Skip to content


Switch branches/tags

Name already in use

A tag already exists with the provided branch name. Many Git commands accept both tag and branch names, so creating this branch may cause unexpected behavior. Are you sure you want to create this branch?

Latest commit


Git stats


Failed to load latest commit information.
Latest commit message
Commit time


Getopt::Std - Process single-character options with option clustering


    use Getopt::Std;

    # Classical usage, slightly extended:
    # - for options that take an argument, return only the last one
    # - for options that don't, return a string containing the option
    #   name as many times as the option was specified

    my Str:D %opts = getopts('ho:V', @*ARGS);
    CATCH { when X::Getopt::Std { .message.note; usage } };

    version() if %opts<V>;
    usage(True) if %opts<h>;
    exit(0) if %opts{<V h>}:k;

    my $outfile = %opts<o> // 'a.out';

    # "All options" usage:
    # - for options that take an argument, return an array of all
    #   the arguments supplied if specified more than once
    # - for options that don't, return the option name as many times
    #   as it was specified

    my %opts = getopts-all('o:v', @*ARGS);

    $verbose_level = %opts<v>.elems;

    for %opts<o> -> $fname {
        process_outfile $fname;

    # Permute usage (with both getopts() and getopts-all()):
    # - don't stop at the first non-option argument, look for more
    #   arguments starting with a dash
    # - stop at an -- argument

    my Str:D %opts;
    %opts = getopts('ho:V', @*ARGS, :permute);


This module exports the getopts() and getopts-all()> functions for parsing command-line arguments similarly to the POSIX getopt(3) standard C library routine.

The options are single letters (no long options) preceded by a single dash character. Options that do not accept arguments may be clustered (e.g. -hV for -h and -V); the last one may be an option that accepts an argument (e.g. -vo outfile.txt). Options that accept arguments may have their argument "glued" to the option or in the next element of the arguments array, i.e. -ooutfile is equivalent to -o outfile. There is no equals character between an option and its argument; if one is supplied, it will be considered the first character of the argument.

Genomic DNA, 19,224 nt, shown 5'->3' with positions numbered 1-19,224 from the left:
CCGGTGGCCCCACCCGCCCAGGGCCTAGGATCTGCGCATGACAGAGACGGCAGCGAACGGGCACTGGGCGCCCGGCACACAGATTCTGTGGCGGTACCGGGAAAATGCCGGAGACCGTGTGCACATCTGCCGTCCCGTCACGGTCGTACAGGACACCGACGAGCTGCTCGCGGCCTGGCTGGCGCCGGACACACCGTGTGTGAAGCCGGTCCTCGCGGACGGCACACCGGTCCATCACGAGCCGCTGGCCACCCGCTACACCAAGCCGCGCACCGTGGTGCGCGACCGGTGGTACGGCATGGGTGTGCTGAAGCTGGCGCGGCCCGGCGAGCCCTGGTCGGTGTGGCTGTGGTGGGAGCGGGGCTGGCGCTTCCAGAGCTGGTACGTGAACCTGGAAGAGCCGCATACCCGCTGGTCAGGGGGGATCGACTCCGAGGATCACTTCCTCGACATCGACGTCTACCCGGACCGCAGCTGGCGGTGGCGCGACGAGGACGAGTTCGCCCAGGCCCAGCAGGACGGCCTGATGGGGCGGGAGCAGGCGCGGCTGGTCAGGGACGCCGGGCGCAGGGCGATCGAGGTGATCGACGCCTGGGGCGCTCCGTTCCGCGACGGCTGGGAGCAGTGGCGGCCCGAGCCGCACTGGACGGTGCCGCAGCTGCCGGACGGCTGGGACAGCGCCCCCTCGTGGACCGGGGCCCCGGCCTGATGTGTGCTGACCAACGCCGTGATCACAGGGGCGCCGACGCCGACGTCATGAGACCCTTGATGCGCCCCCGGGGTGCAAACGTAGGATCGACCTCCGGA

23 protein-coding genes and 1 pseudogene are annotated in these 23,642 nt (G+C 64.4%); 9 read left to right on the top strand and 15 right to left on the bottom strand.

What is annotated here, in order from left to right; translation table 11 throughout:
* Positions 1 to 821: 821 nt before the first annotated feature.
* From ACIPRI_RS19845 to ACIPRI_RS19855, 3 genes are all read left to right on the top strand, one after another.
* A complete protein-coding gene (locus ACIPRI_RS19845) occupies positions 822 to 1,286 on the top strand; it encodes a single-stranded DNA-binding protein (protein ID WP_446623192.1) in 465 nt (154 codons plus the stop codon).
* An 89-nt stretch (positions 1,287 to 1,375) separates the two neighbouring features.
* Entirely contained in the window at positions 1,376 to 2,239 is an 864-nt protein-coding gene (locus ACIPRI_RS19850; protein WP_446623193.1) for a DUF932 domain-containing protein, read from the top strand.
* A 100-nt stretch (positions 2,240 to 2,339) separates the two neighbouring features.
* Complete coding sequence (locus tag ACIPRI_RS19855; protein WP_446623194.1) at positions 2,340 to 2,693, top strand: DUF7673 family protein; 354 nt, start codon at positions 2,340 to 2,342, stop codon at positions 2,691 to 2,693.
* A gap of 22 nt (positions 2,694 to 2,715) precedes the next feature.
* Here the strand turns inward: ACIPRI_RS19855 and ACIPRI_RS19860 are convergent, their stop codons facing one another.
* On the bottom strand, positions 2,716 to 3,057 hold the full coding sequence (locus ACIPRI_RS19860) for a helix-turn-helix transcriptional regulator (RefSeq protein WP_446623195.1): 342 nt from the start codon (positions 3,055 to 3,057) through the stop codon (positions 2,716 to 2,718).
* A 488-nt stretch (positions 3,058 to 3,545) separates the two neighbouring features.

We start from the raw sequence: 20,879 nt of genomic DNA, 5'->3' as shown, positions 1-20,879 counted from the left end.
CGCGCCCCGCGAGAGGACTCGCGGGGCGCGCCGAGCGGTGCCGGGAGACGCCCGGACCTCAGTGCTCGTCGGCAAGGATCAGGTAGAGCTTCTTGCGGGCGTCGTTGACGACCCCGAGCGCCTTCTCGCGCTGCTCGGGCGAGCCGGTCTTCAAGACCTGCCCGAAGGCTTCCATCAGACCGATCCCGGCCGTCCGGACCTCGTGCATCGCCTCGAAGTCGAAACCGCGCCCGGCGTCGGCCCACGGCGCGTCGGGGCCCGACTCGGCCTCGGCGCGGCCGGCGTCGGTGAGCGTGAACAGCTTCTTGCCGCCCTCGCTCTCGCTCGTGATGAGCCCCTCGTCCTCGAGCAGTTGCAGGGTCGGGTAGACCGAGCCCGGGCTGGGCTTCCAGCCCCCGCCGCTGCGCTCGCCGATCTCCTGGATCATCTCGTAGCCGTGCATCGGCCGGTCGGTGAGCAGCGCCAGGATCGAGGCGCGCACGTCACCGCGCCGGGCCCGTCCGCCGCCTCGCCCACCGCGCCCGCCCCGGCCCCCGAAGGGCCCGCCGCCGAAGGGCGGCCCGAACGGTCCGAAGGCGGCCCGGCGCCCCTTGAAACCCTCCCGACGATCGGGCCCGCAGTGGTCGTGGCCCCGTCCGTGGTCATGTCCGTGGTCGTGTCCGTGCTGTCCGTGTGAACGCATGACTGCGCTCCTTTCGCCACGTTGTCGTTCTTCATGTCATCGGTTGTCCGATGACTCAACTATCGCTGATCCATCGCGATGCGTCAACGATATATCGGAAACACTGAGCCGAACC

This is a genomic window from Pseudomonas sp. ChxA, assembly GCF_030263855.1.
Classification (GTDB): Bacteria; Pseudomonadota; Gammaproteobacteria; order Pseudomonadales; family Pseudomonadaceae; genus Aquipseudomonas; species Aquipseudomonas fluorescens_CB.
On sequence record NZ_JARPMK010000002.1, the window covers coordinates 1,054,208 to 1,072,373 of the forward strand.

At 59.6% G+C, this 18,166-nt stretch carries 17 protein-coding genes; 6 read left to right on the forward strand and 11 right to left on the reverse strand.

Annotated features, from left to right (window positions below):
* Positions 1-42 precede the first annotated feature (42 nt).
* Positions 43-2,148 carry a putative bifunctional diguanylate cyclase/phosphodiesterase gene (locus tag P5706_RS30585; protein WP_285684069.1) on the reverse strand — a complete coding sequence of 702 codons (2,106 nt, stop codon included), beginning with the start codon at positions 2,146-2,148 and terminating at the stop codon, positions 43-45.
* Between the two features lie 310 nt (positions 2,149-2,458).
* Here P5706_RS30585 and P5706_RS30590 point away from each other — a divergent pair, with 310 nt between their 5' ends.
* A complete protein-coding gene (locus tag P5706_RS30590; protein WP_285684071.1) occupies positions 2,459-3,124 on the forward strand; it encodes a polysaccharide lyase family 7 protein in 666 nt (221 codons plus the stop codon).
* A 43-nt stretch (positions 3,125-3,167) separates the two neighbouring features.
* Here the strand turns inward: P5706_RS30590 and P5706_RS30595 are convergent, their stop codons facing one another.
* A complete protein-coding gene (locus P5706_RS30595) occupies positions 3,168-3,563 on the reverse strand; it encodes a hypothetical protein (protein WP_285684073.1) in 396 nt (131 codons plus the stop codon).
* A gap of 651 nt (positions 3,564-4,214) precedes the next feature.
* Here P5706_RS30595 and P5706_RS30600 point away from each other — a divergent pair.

If an unrecognized option character is supplied in the arguments array, getopts() will throw an exception. Otherwise it will return a hash with the options found in the arguments array. The key in the returned hash is the option name (e.g. h or o); the value is the option argument for options that accept one or the option name (as many times as it has been specified) for options that do not.


  • sub getopts

    sub getopts(Str:D $optstr, @args, Bool :$nonopts,
        Bool :$permute, Bool :$unknown) returns Hash[Str:D]

    Look for the command-line options specified in $optstr in the @args array. Return the options found in a hash, leave only the non-option arguments in the @args array.

    Note that if an option is specified more than once on the command line, getopts() will only record the last argument in the returned hash; see also the getopts-all() function below.

    The :permute flag specifies whether option parsing should stop at the first non-option argument, or go on and process any other arguments starting with a dash. A double dash (--) stops the processing in this case, too.

    The :unknown flag controls the handling of unknown options - ones not specified in the $optstr, but present in the @args. If it is false (the default), getopts() will throw an exception; otherwise, the unknown option character will be present in the returned hash as an argument to a : option and getopts() will still succeed. This is similar to the behavior of some getopt(3) implementations if $optstr starts with a : character.

    The :nonopts flag makes getopts() treat each non-option argument as an argument to an option with a character code 1. This is similar to the behavior of some getopt(3) implementations if $optstr starts with a - character. The :permute flag is redundant if :nonopts is specified since the processing will not stop until the arguments array has been exhausted.

    Throws an X::Getopt::Std exception if an invalid option string has been specified or an unknown option has been found in the arguments array.

    Current API available since version 1.0.0.

  • sub getopts-all

    sub getopts-all(Str:D $optstr, @args, Bool :$nonopts,
        Bool :$permute, Bool :$unknown) returns Hash[Array[Str:D]]

    Same as the getopts() function, but all the returned values are arrays containing all the specified arguments if any options have been specified more than once.

    For example, the command line -vI foo -I bar -v, matched against an option string of I:v, would produce { :I<bar> :v<vv> } with getopts() and { :I(['foo', 'bar']) :v(['v', 'v']) } with getopts-all().

    Current API available since version 1.0.0.


Peter Pentchev <>


Copyright (C) 2016, 2017, 2020 Peter Pentchev


The Getopt::Std module is distributed under the terms of the Artistic License 2.0. For more details, see the full text of the license in the file LICENSE in the source distribution.


A Perl 6 module for parsing command-line options







No packages published